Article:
Keynote Speaker: Dr. Arafat Al-Dweik received an M.S. and Ph.D. degrees in electrical engineering from Cleveland State University, Cleveland, OH, USA in 1998 and 2001, respectively. From 2003 to 2013 he was an Assistant and then Associate Professor at the Department of Electrical and Computer Engineering at Khalifa University, UAE. In 2014 he was an associate Professor at the School of Engineering at University of Guelph, Guelph, ON, Canada. Dr Al-Dweik holds an Adjunct Research Professor position at Western University, London, ON, Canada, and he is a Visiting Research Fellow at Newcastle University in the UK. Dr. Al-Dweik has several years of industrial experience in the USA, recipient of the Fulbright Scholarship, and has been awarded several awards and research grants. He is also a Senior Member of the IEEE, Associate Editor of the IEEE Transactions on Vehicular Technology, and a Licenced Engineer in the Province of Ontario, Canada. The main research interests of Dr. Al-Dweik include wireless communications, communications theory, intelligent traffic systems, OFDM technology, modeling and simulation of communication systems, error control coding, and spread spectrum systems.
Keynote Title: The Role of ICT in Next Generation Highways Infrastructure
Abstract: Every year, hundreds of thousands of people are killed in car accidents. For example, over 1.2 million people were killed in road traffic accidents around the world in 2003 according to a report published by the World Health Organization and the World Bank, another 50 million may be left injured by crashes annually. These numbers are expected to increase by about 60% in the next few years unless a drastic change in the highways design is performed. This talk addresses the latest trends to improve the highways’ infrastructure by incorporating the information and communications technologies (ICT). The talk will also highlight the major challenges and obstacles that should be abolished to enable the adoption of ICT based technologies.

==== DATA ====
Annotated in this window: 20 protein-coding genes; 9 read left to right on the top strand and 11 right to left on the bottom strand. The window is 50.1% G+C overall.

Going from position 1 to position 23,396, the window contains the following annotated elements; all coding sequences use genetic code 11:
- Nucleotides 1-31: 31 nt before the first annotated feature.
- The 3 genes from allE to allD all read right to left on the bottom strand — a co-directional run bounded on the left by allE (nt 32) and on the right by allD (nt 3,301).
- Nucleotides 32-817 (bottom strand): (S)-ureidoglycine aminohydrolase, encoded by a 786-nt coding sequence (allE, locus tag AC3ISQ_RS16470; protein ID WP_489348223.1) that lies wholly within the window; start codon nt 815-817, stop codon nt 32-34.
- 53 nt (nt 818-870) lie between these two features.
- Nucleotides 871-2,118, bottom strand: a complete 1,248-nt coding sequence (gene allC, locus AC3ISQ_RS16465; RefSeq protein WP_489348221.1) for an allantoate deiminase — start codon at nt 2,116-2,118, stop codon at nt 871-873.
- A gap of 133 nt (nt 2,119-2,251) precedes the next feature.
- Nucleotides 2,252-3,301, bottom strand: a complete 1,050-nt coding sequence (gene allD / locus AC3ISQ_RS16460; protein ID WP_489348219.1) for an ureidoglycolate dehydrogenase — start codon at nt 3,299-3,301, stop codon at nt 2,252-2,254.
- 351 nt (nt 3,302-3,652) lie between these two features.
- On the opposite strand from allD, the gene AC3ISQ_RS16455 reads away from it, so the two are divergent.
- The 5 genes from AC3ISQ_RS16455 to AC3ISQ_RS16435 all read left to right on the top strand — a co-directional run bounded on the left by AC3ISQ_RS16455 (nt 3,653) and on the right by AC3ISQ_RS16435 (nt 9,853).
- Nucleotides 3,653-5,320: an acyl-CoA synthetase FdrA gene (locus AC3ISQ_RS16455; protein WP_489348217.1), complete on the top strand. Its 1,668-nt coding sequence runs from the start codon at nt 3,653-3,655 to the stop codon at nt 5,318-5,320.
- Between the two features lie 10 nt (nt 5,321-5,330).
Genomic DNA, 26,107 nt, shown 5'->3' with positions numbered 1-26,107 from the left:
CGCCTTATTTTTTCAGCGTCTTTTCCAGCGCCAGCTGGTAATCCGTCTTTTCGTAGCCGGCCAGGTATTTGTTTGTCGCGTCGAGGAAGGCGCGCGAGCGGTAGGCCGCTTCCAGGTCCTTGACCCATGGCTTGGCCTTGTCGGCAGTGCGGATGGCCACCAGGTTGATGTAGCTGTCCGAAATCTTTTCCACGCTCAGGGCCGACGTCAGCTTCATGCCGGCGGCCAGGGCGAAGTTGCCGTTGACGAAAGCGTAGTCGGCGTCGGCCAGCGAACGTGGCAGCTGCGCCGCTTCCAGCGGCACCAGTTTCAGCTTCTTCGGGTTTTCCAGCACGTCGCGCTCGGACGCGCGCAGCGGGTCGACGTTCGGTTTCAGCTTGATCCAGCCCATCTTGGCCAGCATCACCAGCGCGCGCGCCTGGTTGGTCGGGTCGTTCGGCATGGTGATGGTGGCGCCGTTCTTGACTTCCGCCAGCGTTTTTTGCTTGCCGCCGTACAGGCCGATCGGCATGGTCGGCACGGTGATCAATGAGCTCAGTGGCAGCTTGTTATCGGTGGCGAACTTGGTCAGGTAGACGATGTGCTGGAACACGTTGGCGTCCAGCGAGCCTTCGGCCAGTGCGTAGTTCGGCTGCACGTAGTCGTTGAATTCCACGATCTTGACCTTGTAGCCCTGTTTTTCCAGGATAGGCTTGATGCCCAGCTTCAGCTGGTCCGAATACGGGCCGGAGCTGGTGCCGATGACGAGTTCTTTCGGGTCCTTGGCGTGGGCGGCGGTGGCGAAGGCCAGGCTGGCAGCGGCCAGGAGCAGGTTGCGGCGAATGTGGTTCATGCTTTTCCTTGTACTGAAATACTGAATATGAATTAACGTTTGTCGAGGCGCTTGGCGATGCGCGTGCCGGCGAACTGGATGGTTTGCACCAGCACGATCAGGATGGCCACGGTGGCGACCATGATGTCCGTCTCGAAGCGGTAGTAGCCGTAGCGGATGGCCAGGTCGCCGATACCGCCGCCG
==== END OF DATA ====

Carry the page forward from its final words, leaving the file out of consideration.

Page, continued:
Keynote Speaker: Dr. Ahmed Nasri is a professor in computer graphics in the department of computer science at the American University of Beirut (AUB). Since 2010, he has been seconded as Acting President of Fahad Bin Sultan University. In 1978, he received a BS in Mathematics and another in Teaching Mathematics from the Lebanese University. In 1985, he received a Ph.D. in Computer Graphics from the University of East Anglia (UK). He was an invited researcher to various universities such as MIT, Cambridge U, Arizona State, Purdue, Brigham Young (Utah), Durham, Calgary, Seoul National, Nanyang Technological (Singapore), Bremen (Germany), Geneva, Tokyo, and the City University of Hong Kong. He is on the editorial board of several international journals such as the Visual Computer (Springer), Software & Informatics, and Computational Design and Engineering. He also served and continues to serve on the PC of numerous international computer graphics conferences, in some of which he was a keynote speaker. In He published over 70 papers in prestigious journals and reputable conferences. He was one of the co-founders of T-spline surfaces, which are becoming the state of the arts in computer graphics, modeling and Animation. He is the recipient of the 2013 CNRS Research Excellence Award. His research interests include sketch-based modeling, 3D animation, Digital Islamic Arts, shape retrieval, and Computer Graphics in Education.
Keynote Title: Virtual Fitting Room for On-line Shopping.
Abstract: One of the problems in on-line cloth shopping is the inability to try on various items of a particular model, with possibly different colors, before making a final purchasing decision. To encourage users in such a domain, a virtual fitting room could be used to visualize this try-on process. A mannequin that could be adjusted to fit specific body measurements can be used to try the item on with animated walking facilities. To accomplish this, two basic ingredients need to be studied: the virtual garment design, and the garment animation. In this talk, we present a cloth modeling approach from a set of contours sketched on the surface of a mannequin. A subdivision mesh of the garment is then generated using permanence patches. The generated garments can then be animated to assess the dynamic behavior, the fitting, and the garment style according to body poses and motion.
Keynote Speaker: Dr. Abdallah Shami
Keynote Title: TBD